TouchMark Featured in Medical Products Outsourcing

That’s a Wrap: Addressing Packaging and Sterilization Considerations

Multiple factors are impacting the closing, but critical, processes associated with the end of product manufacturing.

Device assembly and pouch sealing operations inside Millstone’s Class 10,000/ISO7 cleanroom space. Image courtesy of Millstone Medical.

Packaging and sterilization are critical stages of medical device manufacturing—lives are on the line if sterilization is compromised through packaging or sterilization failures. Both sterilization and packaging markets remain mature, relying on standard, accepted materials and methods. The most prevalent materials are legacy materials such as Tyvek and nylon. Large-scale sterilization depends on the well-established ethylene oxide (EO) and gamma radiation processes. FDA and ISO standards continue to become more stringent, especially regarding quality. OEMs focus on how to abide by these standards, which can seem open to interpretation. Everyone is pressured to reduce costs.

Despite these challenges, the market remains robust. Future Market Insights, a research firm, forecasts the global medical device packaging market will grow at a steady compound annual growth rate of 5.3 percent during 2017-2027. Some of this growth is driven by the increase in sensitive and/or complex materials and devices, such as biologics and drug/device combinations, or those with electronic device components, which require unique packaging and environmental controls. These sensitive products also require less harsh, low-temperature sterilization methods with no toxic residuals—an expanding “niche” segment of the sterilization business.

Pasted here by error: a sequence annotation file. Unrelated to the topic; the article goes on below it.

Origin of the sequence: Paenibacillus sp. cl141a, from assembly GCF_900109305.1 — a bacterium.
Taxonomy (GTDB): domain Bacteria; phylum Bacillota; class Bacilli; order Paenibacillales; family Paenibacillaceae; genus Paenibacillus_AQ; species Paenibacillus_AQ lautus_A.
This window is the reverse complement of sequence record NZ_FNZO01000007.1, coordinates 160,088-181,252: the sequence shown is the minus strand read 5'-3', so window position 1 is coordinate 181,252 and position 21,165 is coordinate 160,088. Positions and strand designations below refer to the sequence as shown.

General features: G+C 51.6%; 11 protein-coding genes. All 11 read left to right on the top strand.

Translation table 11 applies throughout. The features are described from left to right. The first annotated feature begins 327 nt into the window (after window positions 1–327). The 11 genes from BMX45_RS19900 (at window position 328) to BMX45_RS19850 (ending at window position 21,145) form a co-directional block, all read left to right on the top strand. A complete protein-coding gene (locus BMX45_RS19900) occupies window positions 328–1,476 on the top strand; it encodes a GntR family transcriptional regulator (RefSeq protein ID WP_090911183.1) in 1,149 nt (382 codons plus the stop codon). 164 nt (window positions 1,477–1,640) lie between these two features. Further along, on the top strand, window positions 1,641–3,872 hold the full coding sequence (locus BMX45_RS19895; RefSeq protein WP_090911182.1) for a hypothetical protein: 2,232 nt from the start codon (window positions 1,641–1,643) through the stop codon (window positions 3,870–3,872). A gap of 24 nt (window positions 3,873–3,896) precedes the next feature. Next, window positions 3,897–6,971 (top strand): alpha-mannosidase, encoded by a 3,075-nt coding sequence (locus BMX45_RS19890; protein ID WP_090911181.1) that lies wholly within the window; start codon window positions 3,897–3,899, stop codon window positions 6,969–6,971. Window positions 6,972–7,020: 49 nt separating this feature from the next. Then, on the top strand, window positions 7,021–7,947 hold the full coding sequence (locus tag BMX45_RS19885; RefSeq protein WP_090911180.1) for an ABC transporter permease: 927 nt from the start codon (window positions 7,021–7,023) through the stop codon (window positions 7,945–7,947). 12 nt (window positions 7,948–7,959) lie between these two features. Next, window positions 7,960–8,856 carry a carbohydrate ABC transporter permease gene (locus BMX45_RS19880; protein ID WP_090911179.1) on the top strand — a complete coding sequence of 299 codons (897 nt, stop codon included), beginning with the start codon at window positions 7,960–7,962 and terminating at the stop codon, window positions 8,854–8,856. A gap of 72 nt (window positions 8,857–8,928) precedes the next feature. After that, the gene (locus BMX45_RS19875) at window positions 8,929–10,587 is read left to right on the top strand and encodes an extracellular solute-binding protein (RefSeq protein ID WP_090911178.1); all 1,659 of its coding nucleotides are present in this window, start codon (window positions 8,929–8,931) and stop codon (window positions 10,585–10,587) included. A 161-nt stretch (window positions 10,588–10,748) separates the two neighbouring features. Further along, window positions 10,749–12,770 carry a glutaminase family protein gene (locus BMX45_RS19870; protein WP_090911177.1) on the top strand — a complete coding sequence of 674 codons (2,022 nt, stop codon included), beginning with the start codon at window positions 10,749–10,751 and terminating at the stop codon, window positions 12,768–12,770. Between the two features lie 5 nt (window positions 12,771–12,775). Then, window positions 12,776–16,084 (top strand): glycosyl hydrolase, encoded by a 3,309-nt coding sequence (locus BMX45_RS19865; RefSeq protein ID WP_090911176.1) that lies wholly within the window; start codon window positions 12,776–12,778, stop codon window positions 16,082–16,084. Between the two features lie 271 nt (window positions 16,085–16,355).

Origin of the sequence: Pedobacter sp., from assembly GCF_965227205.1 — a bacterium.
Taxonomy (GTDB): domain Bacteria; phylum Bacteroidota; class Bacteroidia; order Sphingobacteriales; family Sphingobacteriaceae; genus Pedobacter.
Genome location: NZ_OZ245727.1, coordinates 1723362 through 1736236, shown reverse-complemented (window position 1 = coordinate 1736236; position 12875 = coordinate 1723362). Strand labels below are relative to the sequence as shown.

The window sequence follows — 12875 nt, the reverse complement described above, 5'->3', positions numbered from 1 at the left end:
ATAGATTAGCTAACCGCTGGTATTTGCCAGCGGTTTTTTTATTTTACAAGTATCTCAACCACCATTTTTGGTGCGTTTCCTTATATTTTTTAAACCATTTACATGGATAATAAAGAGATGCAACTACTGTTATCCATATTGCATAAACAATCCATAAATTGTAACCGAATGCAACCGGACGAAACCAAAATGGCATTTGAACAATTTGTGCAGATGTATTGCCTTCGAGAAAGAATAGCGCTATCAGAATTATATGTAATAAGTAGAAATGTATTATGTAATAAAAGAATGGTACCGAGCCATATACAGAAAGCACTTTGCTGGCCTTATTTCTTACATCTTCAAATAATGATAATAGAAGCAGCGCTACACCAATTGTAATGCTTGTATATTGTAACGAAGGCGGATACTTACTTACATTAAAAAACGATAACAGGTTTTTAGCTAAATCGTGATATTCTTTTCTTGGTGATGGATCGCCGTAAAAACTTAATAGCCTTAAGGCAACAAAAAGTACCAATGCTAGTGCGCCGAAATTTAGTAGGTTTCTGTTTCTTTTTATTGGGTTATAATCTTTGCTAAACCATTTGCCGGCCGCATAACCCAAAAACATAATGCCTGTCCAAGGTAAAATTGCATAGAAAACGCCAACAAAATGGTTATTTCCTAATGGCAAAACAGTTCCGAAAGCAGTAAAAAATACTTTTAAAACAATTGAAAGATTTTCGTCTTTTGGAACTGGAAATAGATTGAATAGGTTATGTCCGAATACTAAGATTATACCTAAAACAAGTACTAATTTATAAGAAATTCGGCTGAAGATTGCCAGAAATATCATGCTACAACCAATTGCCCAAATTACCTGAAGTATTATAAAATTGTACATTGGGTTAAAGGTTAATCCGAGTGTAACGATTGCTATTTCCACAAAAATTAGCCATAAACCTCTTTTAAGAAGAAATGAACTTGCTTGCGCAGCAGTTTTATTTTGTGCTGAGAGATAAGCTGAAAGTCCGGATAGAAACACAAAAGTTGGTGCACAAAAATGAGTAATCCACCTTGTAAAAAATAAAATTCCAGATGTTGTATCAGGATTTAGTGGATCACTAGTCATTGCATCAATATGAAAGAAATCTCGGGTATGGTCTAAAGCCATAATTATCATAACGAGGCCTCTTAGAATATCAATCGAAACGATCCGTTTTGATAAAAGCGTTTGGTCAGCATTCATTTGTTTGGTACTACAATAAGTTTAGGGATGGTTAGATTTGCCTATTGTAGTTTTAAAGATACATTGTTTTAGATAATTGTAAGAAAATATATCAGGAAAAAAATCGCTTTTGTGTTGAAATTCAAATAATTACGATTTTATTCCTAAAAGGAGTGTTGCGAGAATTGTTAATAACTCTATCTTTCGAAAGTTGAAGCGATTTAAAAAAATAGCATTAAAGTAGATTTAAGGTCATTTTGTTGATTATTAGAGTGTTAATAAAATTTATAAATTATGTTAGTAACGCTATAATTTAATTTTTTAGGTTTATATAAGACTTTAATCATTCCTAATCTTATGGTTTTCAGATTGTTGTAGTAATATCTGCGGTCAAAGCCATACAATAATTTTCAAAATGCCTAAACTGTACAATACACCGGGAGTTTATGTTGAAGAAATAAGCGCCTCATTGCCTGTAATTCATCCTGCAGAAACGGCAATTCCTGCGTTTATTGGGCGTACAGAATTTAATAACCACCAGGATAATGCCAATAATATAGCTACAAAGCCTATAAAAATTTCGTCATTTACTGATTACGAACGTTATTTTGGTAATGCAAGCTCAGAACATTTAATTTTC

Mergers and acquisitions continue to drive growth in the medical device packaging and sterilization market.

“Rapid market consolidation in the medical device industry is creating higher demand for outsourced packaging services as companies struggle with resource allocation associated with mergers and acquisitions,” said Jeff Barrett, president and CEO of J-Pac Medical, a Somersworth, N.H.-based provider of design, validation, packaging, and turnkey assembly and sterilization services to medical device manufacturers.

What OEMs Want

Timely and robust validations are critical for OEMs. They want to be sure their sterilization and packaging methods are both reliable and stable, especially for traceability purposes. Medical device manufacturers (MDMs) are facing tougher regulatory pressures, causing them to consider sterilization and package design earlier in the development process. They are constantly looking for innovations and services that compress product development cycles. MDMs are especially hungry for turnkey, end-process capabilities such as cleaning, packaging, and terminal sterilization, with documented validation for each process. Concepts of usability and “end-to-end sterility” are creating more dialogue in the supply chain, with packagers and sterilizers becoming valued MDM partners throughout the entire product development process.

“Many customers have limited sterile packaging expertise in-house as a result of reorganizations from consolidation or moving toward outsourcing as a product development strategy,” said Barrett. “Increasingly, we are being asked to provide complete turnkey service from design through validation and ongoing supply chain management.”